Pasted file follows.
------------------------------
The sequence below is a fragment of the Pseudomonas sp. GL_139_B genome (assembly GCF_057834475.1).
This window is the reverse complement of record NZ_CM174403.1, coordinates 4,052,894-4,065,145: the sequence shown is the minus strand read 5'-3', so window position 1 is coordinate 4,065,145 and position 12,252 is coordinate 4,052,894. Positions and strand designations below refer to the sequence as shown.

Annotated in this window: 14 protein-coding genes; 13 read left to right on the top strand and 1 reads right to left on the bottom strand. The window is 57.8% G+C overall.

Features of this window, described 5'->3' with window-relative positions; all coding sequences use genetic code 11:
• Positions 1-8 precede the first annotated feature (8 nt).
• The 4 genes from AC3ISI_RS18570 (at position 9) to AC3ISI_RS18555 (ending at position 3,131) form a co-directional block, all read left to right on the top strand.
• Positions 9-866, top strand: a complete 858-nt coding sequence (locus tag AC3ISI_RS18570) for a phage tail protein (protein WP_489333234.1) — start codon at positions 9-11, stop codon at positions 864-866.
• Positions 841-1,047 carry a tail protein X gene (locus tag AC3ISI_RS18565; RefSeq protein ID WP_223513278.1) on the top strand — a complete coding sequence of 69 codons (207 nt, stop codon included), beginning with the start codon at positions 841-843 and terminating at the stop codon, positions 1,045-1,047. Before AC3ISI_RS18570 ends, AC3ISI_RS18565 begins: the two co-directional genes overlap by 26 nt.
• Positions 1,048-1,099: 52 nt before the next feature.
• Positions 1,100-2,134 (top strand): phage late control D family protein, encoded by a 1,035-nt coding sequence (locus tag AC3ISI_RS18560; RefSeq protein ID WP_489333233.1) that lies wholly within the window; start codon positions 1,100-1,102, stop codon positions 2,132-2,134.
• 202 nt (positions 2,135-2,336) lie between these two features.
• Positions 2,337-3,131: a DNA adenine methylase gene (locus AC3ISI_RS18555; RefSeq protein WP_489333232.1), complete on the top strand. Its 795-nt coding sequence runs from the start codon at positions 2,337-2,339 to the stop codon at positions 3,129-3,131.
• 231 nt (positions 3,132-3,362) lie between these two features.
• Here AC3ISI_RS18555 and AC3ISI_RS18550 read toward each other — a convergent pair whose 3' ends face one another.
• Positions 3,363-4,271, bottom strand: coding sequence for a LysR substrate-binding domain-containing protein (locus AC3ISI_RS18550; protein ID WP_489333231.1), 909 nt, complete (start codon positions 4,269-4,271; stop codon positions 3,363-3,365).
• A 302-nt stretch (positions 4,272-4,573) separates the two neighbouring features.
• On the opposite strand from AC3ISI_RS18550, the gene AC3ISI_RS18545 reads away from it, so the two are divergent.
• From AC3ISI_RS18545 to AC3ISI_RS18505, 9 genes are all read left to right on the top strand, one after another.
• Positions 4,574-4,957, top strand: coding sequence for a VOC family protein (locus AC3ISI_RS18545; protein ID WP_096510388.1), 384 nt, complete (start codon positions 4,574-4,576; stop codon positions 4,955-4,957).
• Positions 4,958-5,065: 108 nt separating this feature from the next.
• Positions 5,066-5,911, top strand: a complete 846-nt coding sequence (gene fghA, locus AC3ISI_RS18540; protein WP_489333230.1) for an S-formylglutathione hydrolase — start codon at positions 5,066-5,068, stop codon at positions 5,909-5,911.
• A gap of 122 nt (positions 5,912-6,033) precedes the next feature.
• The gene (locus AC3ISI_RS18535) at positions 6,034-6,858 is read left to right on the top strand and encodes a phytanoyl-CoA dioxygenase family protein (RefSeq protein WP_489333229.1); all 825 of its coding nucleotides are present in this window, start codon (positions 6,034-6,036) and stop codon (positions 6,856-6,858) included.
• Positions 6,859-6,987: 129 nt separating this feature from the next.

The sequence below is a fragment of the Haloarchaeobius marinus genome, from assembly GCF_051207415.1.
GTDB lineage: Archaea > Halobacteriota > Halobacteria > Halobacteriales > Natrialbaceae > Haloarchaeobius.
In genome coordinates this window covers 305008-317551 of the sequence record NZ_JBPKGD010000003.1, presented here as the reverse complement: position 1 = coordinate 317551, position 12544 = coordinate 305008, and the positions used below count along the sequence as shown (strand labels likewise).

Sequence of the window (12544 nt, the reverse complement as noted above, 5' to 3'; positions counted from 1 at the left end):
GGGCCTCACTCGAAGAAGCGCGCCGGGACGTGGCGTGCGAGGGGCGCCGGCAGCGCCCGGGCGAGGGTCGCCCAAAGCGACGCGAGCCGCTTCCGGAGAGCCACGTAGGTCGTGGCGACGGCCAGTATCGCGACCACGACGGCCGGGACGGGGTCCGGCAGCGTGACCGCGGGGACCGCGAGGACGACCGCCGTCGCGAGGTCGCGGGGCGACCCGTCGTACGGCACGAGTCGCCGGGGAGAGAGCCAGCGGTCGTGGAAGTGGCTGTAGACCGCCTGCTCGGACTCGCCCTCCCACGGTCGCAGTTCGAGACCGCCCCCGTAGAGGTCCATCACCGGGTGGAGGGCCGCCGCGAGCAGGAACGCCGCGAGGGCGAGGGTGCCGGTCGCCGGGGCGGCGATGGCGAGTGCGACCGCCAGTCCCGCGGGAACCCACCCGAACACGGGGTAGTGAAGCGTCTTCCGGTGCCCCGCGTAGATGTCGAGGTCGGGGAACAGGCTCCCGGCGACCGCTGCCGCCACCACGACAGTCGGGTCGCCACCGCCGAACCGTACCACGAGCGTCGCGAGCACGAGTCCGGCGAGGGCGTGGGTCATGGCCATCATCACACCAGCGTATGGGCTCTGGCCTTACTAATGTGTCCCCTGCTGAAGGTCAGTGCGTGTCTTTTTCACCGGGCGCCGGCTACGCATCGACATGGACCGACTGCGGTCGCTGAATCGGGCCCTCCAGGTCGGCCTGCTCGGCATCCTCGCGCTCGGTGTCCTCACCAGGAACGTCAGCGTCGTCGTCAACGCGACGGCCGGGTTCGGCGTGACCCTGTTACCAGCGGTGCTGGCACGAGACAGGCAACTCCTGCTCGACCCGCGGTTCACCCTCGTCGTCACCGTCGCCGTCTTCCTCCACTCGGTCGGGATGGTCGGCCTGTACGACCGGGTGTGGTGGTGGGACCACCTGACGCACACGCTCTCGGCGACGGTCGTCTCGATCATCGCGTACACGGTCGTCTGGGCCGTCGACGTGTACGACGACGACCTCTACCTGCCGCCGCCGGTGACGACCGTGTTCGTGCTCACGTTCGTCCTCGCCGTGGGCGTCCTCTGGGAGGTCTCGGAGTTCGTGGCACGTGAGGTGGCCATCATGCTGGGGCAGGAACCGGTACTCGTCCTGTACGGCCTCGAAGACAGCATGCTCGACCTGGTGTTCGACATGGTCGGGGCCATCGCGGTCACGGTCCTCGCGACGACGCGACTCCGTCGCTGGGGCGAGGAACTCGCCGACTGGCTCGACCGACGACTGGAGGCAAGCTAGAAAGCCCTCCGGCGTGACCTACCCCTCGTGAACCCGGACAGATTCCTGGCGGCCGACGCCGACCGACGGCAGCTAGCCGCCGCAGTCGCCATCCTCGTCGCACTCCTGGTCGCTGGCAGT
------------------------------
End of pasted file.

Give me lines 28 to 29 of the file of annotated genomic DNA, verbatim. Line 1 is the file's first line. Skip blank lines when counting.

Sequence of the window (12544 nt, the reverse complement as noted above, 5' to 3'; positions counted from 1 at the left end):
GGGCCTCACTCGAAGAAGCGCGCCGGGACGTGGCGTGCGAGGGGCGCCGGCAGCGCCCGGGCGAGGGTCGCCCAAAGCGACGCGAGCCGCTTCCGGAGAGCCACGTAGGTCGTGGCGACGGCCAGTATCGCGACCACGACGGCCGGGACGGGGTCCGGCAGCGTGACCGCGGGGACCGCGAGGACGACCGCCGTCGCGAGGTCGCGGGGCGACCCGTCGTACGGCACGAGTCGCCGGGGAGAGAGCCAGCGGTCGTGGAAGTGGCTGTAGACCGCCTGCTCGGACTCGCCCTCCCACGGTCGCAGTTCGAGACCGCCCCCGTAGAGGTCCATCACCGGGTGGAGGGCCGCCGCGAGCAGGAACGCCGCGAGGGCGAGGGTGCCGGTCGCCGGGGCGGCGATGGCGAGTGCGACCGCCAGTCCCGCGGGAACCCACCCGAACACGGGGTAGTGAAGCGTCTTCCGGTGCCCCGCGTAGATGTCGAGGTCGGGGAACAGGCTCCCGGCGACCGCTGCCGCCACCACGACAGTCGGGTCGCCACCGCCGAACCGTACCACGAGCGTCGCGAGCACGAGTCCGGCGAGGGCGTGGGTCATGGCCATCATCACACCAGCGTATGGGCTCTGGCCTTACTAATGTGTCCCCTGCTGAAGGTCAGTGCGTGTCTTTTTCACCGGGCGCCGGCTACGCATCGACATGGACCGACTGCGGTCGCTGAATCGGGCCCTCCAGGTCGGCCTGCTCGGCATCCTCGCGCTCGGTGTCCTCACCAGGAACGTCAGCGTCGTCGTCAACGCGACGGCCGGGTTCGGCGTGACCCTGTTACCAGCGGTGCTGGCACGAGACAGGCAACTCCTGCTCGACCCGCGGTTCACCCTCGTCGTCACCGTCGCCGTCTTCCTCCACTCGGTCGGGATGGTCGGCCTGTACGACCGGGTGTGGTGGTGGGACCACCTGACGCACACGCTCTCGGCGACGGTCGTCTCGATCATCGCGTACACGGTCGTCTGGGCCGTCGACGTGTACGACGACGACCTCTACCTGCCGCCGCCGGTGACGACCGTGTTCGTGCTCACGTTCGTCCTCGCCGTGGGCGTCCTCTGGGAGGTCTCGGAGTTCGTGGCACGTGAGGTGGCCATCATGCTGGGGCAGGAACCGGTACTCGTCCTGTACGGCCTCGAAGACAGCATGCTCGACCTGGTGTTCGACATGGTCGGGGCCATCGCGGTCACGGTCCTCGCGACGACGCGACTCCGTCGCTGGGGCGAGGAACTCGCCGACTGGCTCGACCGACGACTGGAGGCAAGCTAGAAAGCCCTCCGGCGTGACCTACCCCTCGTGAACCCGGACAGATTCCTGGCGGCCGACGCCGACCGACGGCAGCTAGCCGCCGCAGTCGCCATCCTCGTCGCACTCCTGGTCGCTGGCAGT